15. 15.
    Williams NS (2010) The rectal 'no man's land' and sphincter preservation during rectal excision. Br J Surg 97:1749–1751PubMedCrossRefGoogle Scholar
  16. 16.
    Huang MJ, Liang JL, Wang H, Kang L, Deng YH, Wang JP (2011) Laparoscopic-assisted versus open surgery for rectal cancer: a meta-analysis of randomized controlled trials on oncologic adequacy of resection and long-term oncologic outcomes. Int J Colorectal Dis 26:415–421PubMedCrossRefGoogle Scholar
  17. 17.
    Braga M, Frasson M, Vignali A, Zuliani W, Capretti G, Di Carlo V (2007) Laparoscopic resection in rectal cancer patients: outcome and cost-benefit analysis. Dis Colon Rectum 50:464–471PubMedCrossRefGoogle Scholar
  18. 18.
    Ng SS, Leung KL, Lee JF, Yiu RY, Li JC, Teoh AY, Leung WW (2008) Laparoscopic-assisted versus open abdominoperineal resection for low rectal cancer: a prospective randomized trial. Ann Surg Oncol 15:18–25CrossRefGoogle Scholar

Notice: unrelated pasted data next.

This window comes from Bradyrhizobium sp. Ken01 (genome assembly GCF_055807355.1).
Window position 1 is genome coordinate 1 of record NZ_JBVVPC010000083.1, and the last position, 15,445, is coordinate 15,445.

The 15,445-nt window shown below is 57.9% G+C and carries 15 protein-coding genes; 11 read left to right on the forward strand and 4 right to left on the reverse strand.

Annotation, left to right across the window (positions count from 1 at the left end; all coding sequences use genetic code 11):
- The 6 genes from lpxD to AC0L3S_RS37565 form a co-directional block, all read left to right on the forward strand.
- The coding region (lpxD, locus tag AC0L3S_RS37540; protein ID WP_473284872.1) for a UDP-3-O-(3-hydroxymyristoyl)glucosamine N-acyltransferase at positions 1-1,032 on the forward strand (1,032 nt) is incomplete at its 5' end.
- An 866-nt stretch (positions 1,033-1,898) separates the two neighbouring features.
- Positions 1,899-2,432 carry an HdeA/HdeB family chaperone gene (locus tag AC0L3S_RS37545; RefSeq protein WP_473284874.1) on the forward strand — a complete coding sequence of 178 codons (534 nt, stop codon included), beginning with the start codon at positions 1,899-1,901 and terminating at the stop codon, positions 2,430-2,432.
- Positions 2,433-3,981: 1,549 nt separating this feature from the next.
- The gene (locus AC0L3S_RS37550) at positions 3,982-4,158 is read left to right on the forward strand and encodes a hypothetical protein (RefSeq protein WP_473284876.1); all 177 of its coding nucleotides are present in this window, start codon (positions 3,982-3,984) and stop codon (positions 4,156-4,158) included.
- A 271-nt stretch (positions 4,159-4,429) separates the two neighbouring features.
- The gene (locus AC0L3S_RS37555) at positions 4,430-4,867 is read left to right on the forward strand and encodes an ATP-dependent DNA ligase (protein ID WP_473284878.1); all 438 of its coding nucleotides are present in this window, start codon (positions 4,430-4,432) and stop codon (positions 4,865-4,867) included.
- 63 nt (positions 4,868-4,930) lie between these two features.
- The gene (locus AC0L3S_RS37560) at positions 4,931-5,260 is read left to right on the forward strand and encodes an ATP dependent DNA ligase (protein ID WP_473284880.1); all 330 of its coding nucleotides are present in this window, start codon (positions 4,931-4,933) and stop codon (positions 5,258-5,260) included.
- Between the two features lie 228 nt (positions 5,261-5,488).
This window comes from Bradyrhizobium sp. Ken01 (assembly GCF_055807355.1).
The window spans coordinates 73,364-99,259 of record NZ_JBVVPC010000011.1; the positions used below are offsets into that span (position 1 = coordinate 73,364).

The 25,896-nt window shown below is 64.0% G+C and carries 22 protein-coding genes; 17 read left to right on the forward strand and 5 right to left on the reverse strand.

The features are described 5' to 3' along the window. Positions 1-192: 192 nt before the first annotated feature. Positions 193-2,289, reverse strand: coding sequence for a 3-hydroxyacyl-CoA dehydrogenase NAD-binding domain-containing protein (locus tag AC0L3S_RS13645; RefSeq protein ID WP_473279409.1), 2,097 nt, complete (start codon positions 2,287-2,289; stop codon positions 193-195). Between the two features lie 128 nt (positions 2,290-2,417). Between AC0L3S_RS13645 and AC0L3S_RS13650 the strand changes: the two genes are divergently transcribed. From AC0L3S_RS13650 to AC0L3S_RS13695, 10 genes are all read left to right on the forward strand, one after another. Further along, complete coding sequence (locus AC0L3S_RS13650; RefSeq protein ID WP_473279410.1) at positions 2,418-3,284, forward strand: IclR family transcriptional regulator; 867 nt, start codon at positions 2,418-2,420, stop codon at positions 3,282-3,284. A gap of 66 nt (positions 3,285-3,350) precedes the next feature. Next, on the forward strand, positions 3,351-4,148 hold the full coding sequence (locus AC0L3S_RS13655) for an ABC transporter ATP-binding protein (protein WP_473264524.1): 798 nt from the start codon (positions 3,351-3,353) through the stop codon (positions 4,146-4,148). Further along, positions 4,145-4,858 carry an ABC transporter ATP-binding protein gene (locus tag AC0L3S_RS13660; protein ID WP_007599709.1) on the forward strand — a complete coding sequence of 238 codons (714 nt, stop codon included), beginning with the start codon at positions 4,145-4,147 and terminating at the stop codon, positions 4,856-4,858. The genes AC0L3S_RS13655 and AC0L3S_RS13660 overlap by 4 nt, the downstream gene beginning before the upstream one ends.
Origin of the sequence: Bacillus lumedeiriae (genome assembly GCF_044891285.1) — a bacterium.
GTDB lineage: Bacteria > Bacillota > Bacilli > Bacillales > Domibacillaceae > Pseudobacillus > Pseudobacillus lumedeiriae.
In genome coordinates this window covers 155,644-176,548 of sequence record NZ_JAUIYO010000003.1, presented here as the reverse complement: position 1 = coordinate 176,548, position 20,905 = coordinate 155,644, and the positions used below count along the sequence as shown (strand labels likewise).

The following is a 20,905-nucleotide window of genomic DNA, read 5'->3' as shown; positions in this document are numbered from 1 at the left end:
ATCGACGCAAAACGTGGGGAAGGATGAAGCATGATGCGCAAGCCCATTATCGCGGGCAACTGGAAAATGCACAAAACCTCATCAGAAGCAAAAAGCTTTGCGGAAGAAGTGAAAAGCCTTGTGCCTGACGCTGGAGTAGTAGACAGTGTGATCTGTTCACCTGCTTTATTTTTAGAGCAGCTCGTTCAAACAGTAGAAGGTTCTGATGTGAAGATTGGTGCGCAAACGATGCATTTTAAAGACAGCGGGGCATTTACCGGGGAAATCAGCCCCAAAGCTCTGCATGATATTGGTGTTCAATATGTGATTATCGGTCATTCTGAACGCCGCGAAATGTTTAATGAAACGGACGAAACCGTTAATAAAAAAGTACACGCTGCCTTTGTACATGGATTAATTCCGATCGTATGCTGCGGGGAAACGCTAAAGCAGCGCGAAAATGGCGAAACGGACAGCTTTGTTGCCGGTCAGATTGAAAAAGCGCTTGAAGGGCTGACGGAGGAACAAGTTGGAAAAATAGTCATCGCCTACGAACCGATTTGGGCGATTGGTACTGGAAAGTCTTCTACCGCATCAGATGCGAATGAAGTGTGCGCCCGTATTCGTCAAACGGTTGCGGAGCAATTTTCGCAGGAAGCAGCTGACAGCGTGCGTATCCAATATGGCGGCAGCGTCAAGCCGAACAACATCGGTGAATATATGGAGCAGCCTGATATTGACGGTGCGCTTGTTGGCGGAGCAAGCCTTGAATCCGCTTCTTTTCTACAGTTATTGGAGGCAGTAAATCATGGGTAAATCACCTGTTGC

19. 19.
    Lujan J, Valero G, Hernandez Q, Sanchez A, Frutos MD, Parrilla P (2009) Randomized clinical trial comparing laparoscopic and open surgery in patients with rectal cancer. Br J Surg 96:982–989PubMedCrossRefGoogle Scholar
  20. 20.
    Kang SB, Park JW, Jeong SY, Nam BH, Choi HS, Kim DW, Lim SB, Lee TG, Kim DY, Kim JS, Chang HJ, Lee HS, Kim SY, Jung KH, Hong YS, Kim JH, Sohn DK, Kim DH, Oh JH (2010) Open versus laparoscopic surgery for mid or low rectal cancer after neoadjuvant chemoradiotherapy (COREAN trial): short-term outcomes of an open-label randomised controlled trial. Lancet Oncol 11:637–645PubMedCrossRefGoogle Scholar
  21. 21.